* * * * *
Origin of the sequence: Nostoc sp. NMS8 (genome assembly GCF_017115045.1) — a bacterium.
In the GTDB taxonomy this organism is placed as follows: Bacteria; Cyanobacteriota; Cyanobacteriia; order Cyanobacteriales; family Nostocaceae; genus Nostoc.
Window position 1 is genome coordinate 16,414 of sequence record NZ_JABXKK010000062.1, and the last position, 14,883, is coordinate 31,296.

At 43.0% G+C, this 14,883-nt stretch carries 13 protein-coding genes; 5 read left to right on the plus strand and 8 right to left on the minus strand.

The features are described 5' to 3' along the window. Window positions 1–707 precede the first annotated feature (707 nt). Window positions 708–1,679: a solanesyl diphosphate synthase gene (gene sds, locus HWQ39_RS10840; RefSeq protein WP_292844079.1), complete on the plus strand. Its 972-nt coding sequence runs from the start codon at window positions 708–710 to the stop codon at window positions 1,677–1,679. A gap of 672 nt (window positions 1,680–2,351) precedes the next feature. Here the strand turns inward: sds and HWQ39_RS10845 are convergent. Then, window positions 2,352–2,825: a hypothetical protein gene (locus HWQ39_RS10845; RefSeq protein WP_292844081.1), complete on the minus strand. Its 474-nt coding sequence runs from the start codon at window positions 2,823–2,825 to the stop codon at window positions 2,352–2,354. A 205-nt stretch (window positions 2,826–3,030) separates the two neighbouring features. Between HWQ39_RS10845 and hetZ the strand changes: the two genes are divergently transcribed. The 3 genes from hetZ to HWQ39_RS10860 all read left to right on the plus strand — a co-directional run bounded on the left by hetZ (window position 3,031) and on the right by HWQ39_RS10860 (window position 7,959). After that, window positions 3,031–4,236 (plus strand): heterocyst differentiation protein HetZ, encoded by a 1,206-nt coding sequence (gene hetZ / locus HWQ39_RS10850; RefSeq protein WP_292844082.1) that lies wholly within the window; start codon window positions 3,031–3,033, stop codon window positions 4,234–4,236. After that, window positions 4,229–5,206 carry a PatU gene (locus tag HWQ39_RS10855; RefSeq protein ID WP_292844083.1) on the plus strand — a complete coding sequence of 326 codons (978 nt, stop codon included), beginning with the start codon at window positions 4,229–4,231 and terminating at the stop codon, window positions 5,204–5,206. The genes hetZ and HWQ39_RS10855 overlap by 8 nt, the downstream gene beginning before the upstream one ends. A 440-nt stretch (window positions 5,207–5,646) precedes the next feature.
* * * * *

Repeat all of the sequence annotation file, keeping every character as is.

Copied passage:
Origin of the sequence: Nostoc sp. NMS8 (genome assembly GCF_017115045.1) — a bacterium.
In the GTDB taxonomy this organism is placed as follows: Bacteria; Cyanobacteriota; Cyanobacteriia; order Cyanobacteriales; family Nostocaceae; genus Nostoc.
Window position 1 is genome coordinate 16,414 of sequence record NZ_JABXKK010000062.1, and the last position, 14,883, is coordinate 31,296.

At 43.0% G+C, this 14,883-nt stretch carries 13 protein-coding genes; 5 read left to right on the plus strand and 8 right to left on the minus strand.

The features are described 5' to 3' along the window. Window positions 1–707 precede the first annotated feature (707 nt). Window positions 708–1,679: a solanesyl diphosphate synthase gene (gene sds, locus HWQ39_RS10840; RefSeq protein WP_292844079.1), complete on the plus strand. Its 972-nt coding sequence runs from the start codon at window positions 708–710 to the stop codon at window positions 1,677–1,679. A gap of 672 nt (window positions 1,680–2,351) precedes the next feature. Here the strand turns inward: sds and HWQ39_RS10845 are convergent. Then, window positions 2,352–2,825: a hypothetical protein gene (locus HWQ39_RS10845; RefSeq protein WP_292844081.1), complete on the minus strand. Its 474-nt coding sequence runs from the start codon at window positions 2,823–2,825 to the stop codon at window positions 2,352–2,354. A 205-nt stretch (window positions 2,826–3,030) separates the two neighbouring features. Between HWQ39_RS10845 and hetZ the strand changes: the two genes are divergently transcribed. The 3 genes from hetZ to HWQ39_RS10860 all read left to right on the plus strand — a co-directional run bounded on the left by hetZ (window position 3,031) and on the right by HWQ39_RS10860 (window position 7,959). After that, window positions 3,031–4,236 (plus strand): heterocyst differentiation protein HetZ, encoded by a 1,206-nt coding sequence (gene hetZ / locus HWQ39_RS10850; RefSeq protein WP_292844082.1) that lies wholly within the window; start codon window positions 3,031–3,033, stop codon window positions 4,234–4,236. After that, window positions 4,229–5,206 carry a PatU gene (locus tag HWQ39_RS10855; RefSeq protein ID WP_292844083.1) on the plus strand — a complete coding sequence of 326 codons (978 nt, stop codon included), beginning with the start codon at window positions 4,229–4,231 and terminating at the stop codon, window positions 5,204–5,206. The genes hetZ and HWQ39_RS10855 overlap by 8 nt, the downstream gene beginning before the upstream one ends. A 440-nt stretch (window positions 5,207–5,646) precedes the next feature.